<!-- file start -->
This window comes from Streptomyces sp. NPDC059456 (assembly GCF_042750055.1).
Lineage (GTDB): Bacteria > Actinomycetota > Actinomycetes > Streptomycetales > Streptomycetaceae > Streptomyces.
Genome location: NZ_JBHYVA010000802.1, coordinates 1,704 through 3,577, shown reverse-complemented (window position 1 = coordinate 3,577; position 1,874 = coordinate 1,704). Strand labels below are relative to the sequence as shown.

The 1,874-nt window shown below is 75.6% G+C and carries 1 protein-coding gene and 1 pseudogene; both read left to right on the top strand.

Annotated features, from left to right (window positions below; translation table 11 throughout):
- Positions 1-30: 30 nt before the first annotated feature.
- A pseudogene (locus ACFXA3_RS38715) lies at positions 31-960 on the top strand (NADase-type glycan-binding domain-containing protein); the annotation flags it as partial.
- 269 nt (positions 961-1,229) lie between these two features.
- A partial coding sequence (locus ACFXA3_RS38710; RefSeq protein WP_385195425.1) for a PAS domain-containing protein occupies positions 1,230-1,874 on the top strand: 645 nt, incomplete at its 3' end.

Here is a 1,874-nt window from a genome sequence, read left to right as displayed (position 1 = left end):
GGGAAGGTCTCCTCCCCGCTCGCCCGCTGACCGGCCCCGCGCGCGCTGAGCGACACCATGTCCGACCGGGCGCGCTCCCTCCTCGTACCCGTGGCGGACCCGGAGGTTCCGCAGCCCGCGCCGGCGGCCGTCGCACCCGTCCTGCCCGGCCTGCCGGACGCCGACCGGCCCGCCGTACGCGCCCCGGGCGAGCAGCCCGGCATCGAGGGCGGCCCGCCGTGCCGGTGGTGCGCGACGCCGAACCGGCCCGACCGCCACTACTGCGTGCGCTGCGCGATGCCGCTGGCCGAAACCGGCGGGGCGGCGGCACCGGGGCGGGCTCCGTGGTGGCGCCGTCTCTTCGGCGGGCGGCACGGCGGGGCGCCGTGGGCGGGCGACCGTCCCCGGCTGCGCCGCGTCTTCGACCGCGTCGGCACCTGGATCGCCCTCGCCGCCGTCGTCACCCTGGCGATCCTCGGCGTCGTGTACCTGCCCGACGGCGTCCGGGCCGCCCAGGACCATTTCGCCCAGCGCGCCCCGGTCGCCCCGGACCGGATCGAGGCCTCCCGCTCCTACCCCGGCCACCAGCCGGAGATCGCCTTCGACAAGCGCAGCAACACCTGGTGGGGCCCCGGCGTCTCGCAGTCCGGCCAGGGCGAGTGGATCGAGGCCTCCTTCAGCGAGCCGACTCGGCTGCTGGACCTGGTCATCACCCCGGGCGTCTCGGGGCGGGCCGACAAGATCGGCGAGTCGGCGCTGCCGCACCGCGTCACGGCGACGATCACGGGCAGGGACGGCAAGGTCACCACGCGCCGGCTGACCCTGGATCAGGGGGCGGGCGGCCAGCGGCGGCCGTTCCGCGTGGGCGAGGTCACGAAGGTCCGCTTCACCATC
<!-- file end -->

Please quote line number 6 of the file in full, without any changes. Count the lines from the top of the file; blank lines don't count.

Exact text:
- Positions 1-30: 30 nt before the first annotated feature.